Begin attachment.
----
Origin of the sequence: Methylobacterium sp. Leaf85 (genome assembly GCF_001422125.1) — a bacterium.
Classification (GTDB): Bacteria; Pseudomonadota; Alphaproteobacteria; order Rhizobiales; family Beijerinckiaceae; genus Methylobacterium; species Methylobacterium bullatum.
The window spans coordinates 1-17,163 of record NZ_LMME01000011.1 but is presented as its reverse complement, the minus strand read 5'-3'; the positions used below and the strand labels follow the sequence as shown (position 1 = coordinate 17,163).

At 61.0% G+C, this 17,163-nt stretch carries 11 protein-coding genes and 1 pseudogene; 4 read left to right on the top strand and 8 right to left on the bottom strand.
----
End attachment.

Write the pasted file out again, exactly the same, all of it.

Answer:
Origin of the sequence: Methylobacterium sp. Leaf85 (genome assembly GCF_001422125.1) — a bacterium.
Classification (GTDB): Bacteria; Pseudomonadota; Alphaproteobacteria; order Rhizobiales; family Beijerinckiaceae; genus Methylobacterium; species Methylobacterium bullatum.
The window spans coordinates 1-17,163 of record NZ_LMME01000011.1 but is presented as its reverse complement, the minus strand read 5'-3'; the positions used below and the strand labels follow the sequence as shown (position 1 = coordinate 17,163).

At 61.0% G+C, this 17,163-nt stretch carries 11 protein-coding genes and 1 pseudogene; 4 read left to right on the top strand and 8 right to left on the bottom strand.